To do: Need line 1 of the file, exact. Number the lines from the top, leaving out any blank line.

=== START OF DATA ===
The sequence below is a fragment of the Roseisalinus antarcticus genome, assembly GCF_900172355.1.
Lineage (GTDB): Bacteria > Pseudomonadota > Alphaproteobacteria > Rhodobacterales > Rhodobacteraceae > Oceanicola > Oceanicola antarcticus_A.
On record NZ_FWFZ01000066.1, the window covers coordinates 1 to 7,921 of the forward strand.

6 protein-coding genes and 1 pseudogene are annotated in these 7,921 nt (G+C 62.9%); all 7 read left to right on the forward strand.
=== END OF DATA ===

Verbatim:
The sequence below is a fragment of the Roseisalinus antarcticus genome, assembly GCF_900172355.1.